Mikhail Karikis: For Many Voices

Elinor Morgan (Curator), Mikhail Karikis (Other)

Research output: Non-textual formExhibition


Through this research Morgan explored processes and practices of commissioning and exhibiting social practice with a focus on convening communities and collaborative production. Two commissions, the large-scale exhibition ‘For Many Voices’ and a forthcoming publication situated Karikis’s working methodologies within Morgan’s research around context-specific curation and the development of constituent curation. The exhibition surveyed ten years of the artist’s work through five large-scale presentations and despite Karikis’s international acclaim, was the first exhibition of its kind.

Morgan’s research into the role of the artist in convening communities (Mary Jane Jacobs, Kate Zeller, 2015); the relationship between voice and place (Brandon LaBelle, 2018) and creative understandings of ecology and industry (Bruno Latour, 2018) manifested in two commissioned artworks, the first survey of Karikis’s work and a public programme. It situated Karikis’s work within MIMA’s curatorial theoretical framework through co-production and new models of context-specific commissioning (Constituent Museum, 2018, Paul O’Neill, 2014). Morgan positioned the practice in discourses around the economic, social and industrial changes in the Tees Valley.
Morgan commissioned the artist to develop two new artworks, through a process of deep engagement with communities building on her constituent-based research into how museums and artists engage with publics. Through a collaboration with Whitechapel Gallery, London and Film and Video Umbrella, she commissioned the artist to test innovative models of embedded working with a community of children. The resulting artwork, No Ordinary Protest was selected for the prestigious Jarman Award and screened in eleven UK institutions, and internationally. In Middlesbrough, she developed a partnership with North Ormesby Primary Academy through which Karikis collaborated with six- and seven-year olds at the school.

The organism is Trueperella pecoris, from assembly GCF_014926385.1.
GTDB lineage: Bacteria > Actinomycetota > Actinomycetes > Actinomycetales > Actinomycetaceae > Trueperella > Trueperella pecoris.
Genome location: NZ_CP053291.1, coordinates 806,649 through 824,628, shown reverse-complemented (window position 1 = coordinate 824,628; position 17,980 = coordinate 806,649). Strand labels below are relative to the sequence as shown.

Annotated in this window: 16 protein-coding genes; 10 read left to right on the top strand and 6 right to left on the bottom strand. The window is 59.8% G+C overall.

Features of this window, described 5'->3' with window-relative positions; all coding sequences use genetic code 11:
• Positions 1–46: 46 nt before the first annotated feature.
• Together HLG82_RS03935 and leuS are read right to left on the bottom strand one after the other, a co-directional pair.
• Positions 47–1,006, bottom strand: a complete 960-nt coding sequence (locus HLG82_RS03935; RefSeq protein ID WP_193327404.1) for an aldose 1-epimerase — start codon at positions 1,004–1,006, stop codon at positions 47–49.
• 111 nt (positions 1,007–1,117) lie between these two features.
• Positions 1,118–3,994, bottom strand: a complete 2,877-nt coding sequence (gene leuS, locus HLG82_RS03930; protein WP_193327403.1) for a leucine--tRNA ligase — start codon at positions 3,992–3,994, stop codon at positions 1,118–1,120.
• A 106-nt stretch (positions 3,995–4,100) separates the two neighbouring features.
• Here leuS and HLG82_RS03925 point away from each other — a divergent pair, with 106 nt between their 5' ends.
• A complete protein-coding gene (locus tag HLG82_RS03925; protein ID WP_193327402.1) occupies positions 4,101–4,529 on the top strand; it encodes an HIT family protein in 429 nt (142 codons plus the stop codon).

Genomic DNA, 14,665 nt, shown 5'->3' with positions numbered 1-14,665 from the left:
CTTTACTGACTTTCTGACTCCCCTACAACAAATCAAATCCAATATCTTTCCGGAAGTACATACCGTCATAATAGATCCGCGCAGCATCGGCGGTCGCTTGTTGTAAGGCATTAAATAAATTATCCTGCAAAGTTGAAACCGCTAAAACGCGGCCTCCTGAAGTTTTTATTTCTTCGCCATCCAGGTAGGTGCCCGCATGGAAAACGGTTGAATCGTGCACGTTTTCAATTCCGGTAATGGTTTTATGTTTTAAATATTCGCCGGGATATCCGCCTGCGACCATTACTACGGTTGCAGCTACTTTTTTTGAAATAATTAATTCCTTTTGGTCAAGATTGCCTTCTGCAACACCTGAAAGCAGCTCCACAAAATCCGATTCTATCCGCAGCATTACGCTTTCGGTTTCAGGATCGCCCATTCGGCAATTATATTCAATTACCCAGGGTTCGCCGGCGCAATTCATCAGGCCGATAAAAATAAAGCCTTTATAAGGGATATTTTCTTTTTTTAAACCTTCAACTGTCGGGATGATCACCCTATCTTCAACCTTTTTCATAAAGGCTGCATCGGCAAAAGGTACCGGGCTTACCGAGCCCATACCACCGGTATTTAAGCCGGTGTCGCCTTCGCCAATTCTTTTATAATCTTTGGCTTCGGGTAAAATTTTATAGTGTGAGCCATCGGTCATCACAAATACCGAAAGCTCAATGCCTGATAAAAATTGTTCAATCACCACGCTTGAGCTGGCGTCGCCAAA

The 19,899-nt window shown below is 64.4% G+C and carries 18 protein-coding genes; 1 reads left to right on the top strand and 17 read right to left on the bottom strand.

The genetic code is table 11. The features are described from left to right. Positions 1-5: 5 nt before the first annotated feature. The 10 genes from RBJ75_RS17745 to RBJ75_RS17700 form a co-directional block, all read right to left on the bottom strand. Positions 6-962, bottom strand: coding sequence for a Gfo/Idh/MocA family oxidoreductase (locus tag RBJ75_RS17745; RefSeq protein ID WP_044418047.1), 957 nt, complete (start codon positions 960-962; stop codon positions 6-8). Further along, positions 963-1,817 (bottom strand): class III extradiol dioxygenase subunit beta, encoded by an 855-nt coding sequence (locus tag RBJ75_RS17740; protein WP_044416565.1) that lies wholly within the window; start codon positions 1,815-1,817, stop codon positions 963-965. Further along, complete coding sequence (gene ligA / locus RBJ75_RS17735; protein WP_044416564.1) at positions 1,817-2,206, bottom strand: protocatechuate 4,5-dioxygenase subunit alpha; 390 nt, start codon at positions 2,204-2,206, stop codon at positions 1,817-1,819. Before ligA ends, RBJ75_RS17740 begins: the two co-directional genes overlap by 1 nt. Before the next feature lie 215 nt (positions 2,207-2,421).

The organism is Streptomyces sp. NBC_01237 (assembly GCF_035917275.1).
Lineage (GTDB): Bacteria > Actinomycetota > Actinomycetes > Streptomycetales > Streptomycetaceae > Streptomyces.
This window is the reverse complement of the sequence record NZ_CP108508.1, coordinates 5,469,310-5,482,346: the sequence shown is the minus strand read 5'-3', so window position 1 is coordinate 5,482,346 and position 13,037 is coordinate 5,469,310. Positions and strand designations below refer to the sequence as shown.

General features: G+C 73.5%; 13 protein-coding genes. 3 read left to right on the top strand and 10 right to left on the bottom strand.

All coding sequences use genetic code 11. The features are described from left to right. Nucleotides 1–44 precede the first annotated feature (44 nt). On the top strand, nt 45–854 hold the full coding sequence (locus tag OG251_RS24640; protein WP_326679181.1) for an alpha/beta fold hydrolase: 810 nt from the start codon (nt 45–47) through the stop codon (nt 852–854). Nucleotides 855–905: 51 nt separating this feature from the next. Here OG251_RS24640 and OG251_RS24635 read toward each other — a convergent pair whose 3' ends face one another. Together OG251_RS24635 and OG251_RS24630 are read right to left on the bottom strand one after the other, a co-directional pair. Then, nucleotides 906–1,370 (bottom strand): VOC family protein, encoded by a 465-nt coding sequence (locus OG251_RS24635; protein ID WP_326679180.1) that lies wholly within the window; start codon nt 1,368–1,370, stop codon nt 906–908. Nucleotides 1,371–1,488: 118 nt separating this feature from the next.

Combining pieces made in the UK, Italy and South Korea never previously seen together, the curation offered new insights and demonstrated a curatorial model for surveying an artist’s work. Seven years of research for this exhibition included studio visits, site visits, public events and reading groups. Morgan conceptualised interpretation to enable new insights and access, including audio description texts for two works without subtitles (Sandell, R. and Nightingale, E., 2012) and commissioned and edited an essay by Katerina Gregos. Tate Liverpool Curators aimed to replicate elements of the exhibition in their work with Karikis (interrupted by Covid-19).
A Study Day shared discourse around the politics of listening and socio-political practice of sound. Gregos’s exhibition text and talks by Salome Veogelin and Ella Finer from this Study Day will be expanded for a monograph that Morgan is editing with Germany-based publishers Freigeist Verlag. 
Original languageEnglish
Publication statusPublished - 1 Nov 2019


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